Bill Gates to Narendra Modi: You Need to Generate New Healthcare Models for India

Friday, August 14, 2015

After over a year in power, the Narendra Modi government’s decisions to cut federal welfare spending on the poorest of India’s 1.25 billion people have come in for a sharp criticism, including from within his cabinet.

In a break with India’s Socialist past, Modi saved money on federal social and subsidy expenditure, and pumped it into an infrastructure stimulus he hopes will trigger a spurt in economic growth, a Reuters report had said.

Co-founder of Microsoft, Bill Gates in this op-ed piece, which was published in The Times of India, has addressed Modi and said that even though the healthcare system in India has improved quite a bit, it still is uneven from state to state:

Resources matter, but how they are used is just as important. India is immense and immensely complex. There is no existing health system model that can simply be applied to India. You need to generate new models. How can you provide high-quality care in vast rural areas where there are very few doctors? Given that so many Indians use private health providers, how can the government work with the private sector to improve care? How can such a sprawling health system produce and use data in real time to respond to what is happening on the ground? These are challenges India is wrestling with. You have the creativity and intellect to solve them, and I believe you also have the political commitment.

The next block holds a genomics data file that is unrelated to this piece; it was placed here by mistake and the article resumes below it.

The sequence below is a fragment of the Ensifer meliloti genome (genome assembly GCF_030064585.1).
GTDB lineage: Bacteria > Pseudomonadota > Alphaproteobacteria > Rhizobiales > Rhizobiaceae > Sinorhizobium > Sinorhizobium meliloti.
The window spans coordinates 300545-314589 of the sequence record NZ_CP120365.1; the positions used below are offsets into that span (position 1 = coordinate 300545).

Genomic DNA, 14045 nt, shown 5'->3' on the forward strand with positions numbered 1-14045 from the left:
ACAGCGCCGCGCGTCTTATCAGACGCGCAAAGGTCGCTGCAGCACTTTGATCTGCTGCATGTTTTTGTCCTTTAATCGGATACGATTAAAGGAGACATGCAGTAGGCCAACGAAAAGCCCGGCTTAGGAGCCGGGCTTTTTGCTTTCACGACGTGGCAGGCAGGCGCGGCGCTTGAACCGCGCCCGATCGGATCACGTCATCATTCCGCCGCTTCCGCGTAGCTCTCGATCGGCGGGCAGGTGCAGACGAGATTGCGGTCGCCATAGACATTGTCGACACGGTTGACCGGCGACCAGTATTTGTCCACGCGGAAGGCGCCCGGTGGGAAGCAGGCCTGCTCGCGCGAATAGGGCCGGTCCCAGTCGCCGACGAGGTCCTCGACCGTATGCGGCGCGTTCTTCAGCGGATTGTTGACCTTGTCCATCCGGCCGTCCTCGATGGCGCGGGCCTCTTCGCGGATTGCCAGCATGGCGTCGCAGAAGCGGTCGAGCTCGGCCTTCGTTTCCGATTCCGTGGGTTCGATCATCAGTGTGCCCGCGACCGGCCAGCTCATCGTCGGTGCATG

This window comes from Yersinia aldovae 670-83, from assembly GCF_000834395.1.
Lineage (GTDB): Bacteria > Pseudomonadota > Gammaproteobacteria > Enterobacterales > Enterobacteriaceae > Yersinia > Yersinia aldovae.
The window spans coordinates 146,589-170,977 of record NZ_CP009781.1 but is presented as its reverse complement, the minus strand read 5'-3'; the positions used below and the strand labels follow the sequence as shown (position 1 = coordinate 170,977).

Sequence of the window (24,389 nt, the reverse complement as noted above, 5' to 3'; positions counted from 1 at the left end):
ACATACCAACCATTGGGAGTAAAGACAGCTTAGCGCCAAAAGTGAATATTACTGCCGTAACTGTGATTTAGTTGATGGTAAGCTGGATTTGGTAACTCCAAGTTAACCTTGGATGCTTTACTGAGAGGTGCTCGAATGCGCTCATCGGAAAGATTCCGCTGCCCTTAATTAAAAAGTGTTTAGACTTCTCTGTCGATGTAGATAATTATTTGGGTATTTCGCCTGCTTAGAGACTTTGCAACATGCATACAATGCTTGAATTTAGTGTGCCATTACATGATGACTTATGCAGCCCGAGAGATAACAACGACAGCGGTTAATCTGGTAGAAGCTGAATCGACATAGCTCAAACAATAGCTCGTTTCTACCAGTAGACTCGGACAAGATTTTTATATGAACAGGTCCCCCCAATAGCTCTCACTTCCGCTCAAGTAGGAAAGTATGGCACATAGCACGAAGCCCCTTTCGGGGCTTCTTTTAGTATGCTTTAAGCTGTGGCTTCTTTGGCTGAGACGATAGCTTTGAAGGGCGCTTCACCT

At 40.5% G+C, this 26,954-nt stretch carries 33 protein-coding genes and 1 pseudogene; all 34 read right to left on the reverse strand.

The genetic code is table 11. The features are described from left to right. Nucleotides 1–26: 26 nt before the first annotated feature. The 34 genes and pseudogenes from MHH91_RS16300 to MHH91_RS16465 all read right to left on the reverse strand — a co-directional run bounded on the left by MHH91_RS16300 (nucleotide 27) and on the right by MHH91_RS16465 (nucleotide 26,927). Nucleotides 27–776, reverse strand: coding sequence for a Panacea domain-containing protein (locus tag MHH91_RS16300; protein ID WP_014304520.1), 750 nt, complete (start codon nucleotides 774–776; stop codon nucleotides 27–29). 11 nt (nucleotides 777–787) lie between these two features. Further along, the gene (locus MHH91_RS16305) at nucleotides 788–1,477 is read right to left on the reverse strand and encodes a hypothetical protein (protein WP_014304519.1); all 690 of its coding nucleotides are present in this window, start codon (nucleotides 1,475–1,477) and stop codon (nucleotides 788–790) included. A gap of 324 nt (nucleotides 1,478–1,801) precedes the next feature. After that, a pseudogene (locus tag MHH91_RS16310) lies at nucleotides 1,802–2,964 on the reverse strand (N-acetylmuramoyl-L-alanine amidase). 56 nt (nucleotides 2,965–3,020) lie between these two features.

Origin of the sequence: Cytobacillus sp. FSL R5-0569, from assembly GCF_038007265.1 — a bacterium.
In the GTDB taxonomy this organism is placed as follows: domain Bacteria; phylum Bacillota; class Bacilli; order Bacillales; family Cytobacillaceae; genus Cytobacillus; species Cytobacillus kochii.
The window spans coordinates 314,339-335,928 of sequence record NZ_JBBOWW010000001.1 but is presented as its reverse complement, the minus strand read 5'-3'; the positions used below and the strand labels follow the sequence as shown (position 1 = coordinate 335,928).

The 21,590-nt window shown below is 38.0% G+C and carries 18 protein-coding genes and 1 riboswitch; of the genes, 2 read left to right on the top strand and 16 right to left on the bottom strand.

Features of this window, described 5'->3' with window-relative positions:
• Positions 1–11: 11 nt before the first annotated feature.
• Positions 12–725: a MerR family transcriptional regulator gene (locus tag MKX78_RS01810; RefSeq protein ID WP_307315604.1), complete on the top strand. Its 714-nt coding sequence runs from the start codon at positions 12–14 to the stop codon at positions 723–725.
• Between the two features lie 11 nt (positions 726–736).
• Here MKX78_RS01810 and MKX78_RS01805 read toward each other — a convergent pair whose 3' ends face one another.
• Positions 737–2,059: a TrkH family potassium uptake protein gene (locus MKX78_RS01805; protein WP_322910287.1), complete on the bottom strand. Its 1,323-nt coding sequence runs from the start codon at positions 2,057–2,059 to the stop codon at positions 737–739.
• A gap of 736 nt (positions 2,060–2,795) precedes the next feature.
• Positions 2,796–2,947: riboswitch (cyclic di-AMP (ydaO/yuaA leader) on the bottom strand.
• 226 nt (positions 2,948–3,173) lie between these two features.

In this May 2015 article, Reuters quoted government sources and said that lower welfare spending will be compensated for by giving state governments a larger allocation of tax revenues to spend as they choose. But state chiefs, government officials and a cabinet minister have warned that the spending shakeup endangers the country’s most vulnerable.

Maneka Gandhi, women and child development minister in Modi’s cabinet, had said the impact of the policy will borne by India’s estimated 300 million poor. “This may result in a situation where the focus is lost on critical programmes related to malnutrition of children… nutrition for pregnant and lactating mothers,” Gandhi wrote in an 27 April letter to the finance minister, Reuters said.

In his first full-year budget, approved by Parliament on 7 May, Modi halved funding for a scheme that gives millions of poor children free food and drastically cut allocations to make clean water available in rural areas.

Source: Firstpost (link opens in a new window)

Health Care
infrastructure, nutrition, public health